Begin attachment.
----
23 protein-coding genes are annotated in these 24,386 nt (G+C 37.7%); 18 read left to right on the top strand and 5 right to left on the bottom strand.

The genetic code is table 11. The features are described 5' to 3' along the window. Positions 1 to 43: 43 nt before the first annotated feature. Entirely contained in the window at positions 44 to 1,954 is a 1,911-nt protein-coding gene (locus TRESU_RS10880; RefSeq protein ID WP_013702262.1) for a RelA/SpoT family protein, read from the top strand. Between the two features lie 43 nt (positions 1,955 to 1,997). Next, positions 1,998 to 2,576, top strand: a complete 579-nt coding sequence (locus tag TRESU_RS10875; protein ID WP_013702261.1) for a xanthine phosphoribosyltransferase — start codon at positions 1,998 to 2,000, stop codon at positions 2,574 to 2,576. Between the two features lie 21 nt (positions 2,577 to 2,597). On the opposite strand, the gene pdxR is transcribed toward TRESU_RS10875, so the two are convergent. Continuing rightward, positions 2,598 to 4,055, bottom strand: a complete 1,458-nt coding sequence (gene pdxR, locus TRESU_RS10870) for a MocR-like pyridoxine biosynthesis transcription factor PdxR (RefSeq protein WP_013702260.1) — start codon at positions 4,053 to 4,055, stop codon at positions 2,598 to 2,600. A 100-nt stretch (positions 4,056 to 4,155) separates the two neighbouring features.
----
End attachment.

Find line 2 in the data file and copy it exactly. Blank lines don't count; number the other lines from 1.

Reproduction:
The genetic code is table 11. The features are described 5' to 3' along the window. Positions 1 to 43: 43 nt before the first annotated feature. Entirely contained in the window at positions 44 to 1,954 is a 1,911-nt protein-coding gene (locus TRESU_RS10880; RefSeq protein ID WP_013702262.1) for a RelA/SpoT family protein, read from the top strand. Between the two features lie 43 nt (positions 1,955 to 1,997). Next, positions 1,998 to 2,576, top strand: a complete 579-nt coding sequence (locus tag TRESU_RS10875; protein ID WP_013702261.1) for a xanthine phosphoribosyltransferase — start codon at positions 1,998 to 2,000, stop codon at positions 2,574 to 2,576. Between the two features lie 21 nt (positions 2,577 to 2,597). On the opposite strand, the gene pdxR is transcribed toward TRESU_RS10875, so the two are convergent. Continuing rightward, positions 2,598 to 4,055, bottom strand: a complete 1,458-nt coding sequence (gene pdxR, locus TRESU_RS10870) for a MocR-like pyridoxine biosynthesis transcription factor PdxR (RefSeq protein WP_013702260.1) — start codon at positions 4,053 to 4,055, stop codon at positions 2,598 to 2,600. A 100-nt stretch (positions 4,056 to 4,155) separates the two neighbouring features.